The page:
Vol.I No.II Pg.8
February 1964

Stuff About Things

Robert F. Turner


Preachers are invited into many homes where good food is common (we thank the Lord) but where thanking the Lord is evidently a rare experience. It would be amusing, were it not so serious, to see what an awkward situation this makes.

We are seated, and Johnny reaches for the closest dish. Dad picks up a fork, and says, "Well preach--" but he gets a kick on the shin that stops the chatter. Sis slaps Johnny's hand back; Mom clears her throat, and eyes Dad. There is an embarrassing silence and then Dad stammers, "Uh, preacher, will you, uhh, say, uhh, grace?"

Sometimes I have half a notion to say, "Grace" -- and be done with it; but I haven't had the nerve, or the heart, to do it yet.

Or maybe the hostess says, "Bro. Turner, will you bless the food?" Now the flesh is willing, but the means and power escape me. Blessings come from God, and from the looks of the table, God has done His job well. It is certainly beyond my power to do better. And if the food is "hallowed, sanctified, made holy" there might be some question about our being worthy to partake of it. What's wrong with a good old-fashioned, all-American "Thank You"? God has "blessed" us, His "grace" is manifested, and it seems most natural for us to "Thank God" for our food.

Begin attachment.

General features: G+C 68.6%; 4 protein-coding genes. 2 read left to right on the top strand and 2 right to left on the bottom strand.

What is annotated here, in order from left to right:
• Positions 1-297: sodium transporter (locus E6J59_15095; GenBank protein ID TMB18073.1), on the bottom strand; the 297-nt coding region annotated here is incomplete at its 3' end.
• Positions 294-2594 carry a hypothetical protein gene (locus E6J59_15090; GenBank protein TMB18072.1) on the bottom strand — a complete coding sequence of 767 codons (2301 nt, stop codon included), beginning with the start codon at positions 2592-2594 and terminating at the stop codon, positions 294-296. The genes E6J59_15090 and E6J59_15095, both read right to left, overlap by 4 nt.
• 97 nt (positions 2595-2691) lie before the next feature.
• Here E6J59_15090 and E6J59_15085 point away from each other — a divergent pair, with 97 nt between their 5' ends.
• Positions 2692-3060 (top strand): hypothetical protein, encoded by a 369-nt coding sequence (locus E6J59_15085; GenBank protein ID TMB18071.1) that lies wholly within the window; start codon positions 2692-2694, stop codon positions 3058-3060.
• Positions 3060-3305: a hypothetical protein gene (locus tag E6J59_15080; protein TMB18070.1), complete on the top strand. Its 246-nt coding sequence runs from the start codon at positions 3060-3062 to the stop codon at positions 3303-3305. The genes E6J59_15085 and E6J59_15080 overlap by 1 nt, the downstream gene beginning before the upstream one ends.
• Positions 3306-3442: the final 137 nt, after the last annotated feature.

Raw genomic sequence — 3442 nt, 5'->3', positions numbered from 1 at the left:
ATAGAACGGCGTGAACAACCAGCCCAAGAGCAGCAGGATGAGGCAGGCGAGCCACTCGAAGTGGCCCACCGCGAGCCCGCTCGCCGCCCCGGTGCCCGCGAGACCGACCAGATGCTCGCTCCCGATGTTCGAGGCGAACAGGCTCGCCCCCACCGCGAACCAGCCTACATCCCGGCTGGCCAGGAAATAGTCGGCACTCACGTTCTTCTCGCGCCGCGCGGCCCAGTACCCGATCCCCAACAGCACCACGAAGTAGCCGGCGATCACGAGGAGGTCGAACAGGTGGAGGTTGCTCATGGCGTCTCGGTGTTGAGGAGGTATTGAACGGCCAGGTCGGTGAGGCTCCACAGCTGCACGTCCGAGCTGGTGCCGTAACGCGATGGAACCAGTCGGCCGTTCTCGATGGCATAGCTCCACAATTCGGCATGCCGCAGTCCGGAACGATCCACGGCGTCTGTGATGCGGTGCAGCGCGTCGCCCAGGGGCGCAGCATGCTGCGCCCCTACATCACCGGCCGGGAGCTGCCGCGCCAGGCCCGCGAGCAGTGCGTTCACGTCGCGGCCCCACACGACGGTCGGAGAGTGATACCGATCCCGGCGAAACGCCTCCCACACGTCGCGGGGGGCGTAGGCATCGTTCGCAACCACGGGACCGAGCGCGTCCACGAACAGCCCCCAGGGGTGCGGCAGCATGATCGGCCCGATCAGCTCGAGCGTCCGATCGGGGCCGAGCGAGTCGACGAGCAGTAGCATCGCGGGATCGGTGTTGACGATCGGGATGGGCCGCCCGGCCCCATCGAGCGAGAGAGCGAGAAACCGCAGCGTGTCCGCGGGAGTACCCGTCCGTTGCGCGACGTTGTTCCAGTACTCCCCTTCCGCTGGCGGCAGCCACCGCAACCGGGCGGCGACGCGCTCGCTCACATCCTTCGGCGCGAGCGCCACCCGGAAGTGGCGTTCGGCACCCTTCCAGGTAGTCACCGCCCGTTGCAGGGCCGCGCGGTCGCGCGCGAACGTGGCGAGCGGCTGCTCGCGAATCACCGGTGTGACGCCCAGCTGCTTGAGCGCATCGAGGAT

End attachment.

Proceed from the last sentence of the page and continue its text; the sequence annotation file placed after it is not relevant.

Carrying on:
If we did it more often- and could tear ourselves away from clergy -- laity distinctions that grant a priestly right to "bless" anything -- perhaps more people would get on speaking -- terms with God. Instead of mumbling a formalized ritual, we might express our genuine appreciation to our Heavenly Father for His goodness.

And Johnny might hear something at the beginning of each meal besides, "Go easy on the butter kid, it's 80 cents a pound."

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I'm reminded of a prayer I heard in eastern Kentucky once-- "Lord, do shuck and silk us of our sins--". Now that may not mean much in a ranching country, but it was plain talk in my home state. Jerk off those obvious sins, and then pick and brush away each hidden sin. I understood it, and I'm persuaded God understood it too.